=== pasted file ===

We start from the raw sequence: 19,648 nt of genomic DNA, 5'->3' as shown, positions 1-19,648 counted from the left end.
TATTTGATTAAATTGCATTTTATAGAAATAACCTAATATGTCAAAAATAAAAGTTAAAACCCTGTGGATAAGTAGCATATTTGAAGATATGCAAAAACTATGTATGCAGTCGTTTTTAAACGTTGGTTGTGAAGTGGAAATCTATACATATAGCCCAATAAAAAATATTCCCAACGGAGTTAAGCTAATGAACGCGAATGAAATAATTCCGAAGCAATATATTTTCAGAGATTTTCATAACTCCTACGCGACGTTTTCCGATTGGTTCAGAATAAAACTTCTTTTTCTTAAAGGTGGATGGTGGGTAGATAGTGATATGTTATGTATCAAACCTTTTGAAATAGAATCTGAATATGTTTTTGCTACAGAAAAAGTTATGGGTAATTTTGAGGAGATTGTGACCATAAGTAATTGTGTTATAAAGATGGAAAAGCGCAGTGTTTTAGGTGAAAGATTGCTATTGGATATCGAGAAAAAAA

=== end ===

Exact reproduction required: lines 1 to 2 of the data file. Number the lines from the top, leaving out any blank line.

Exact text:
We start from the raw sequence: 19,648 nt of genomic DNA, 5'->3' as shown, positions 1-19,648 counted from the left end.
TATTTGATTAAATTGCATTTTATAGAAATAACCTAATATGTCAAAAATAAAAGTTAAAACCCTGTGGATAAGTAGCATATTTGAAGATATGCAAAAACTATGTATGCAGTCGTTTTTAAACGTTGGTTGTGAAGTGGAAATCTATACATATAGCCCAATAAAAAATATTCCCAACGGAGTTAAGCTAATGAACGCGAATGAAATAATTCCGAAGCAATATATTTTCAGAGATTTTCATAACTCCTACGCGACGTTTTCCGATTGGTTCAGAATAAAACTTCTTTTTCTTAAAGGTGGATGGTGGGTAGATAGTGATATGTTATGTATCAAACCTTTTGAAATAGAATCTGAATATGTTTTTGCTACAGAAAAAGTTATGGGTAATTTTGAGGAGATTGTGACCATAAGTAATTGTGTTATAAAGATGGAAAAGCGCAGTGTTTTAGGTGAAAGATTGCTATTGGATATCGAGAAAAAAA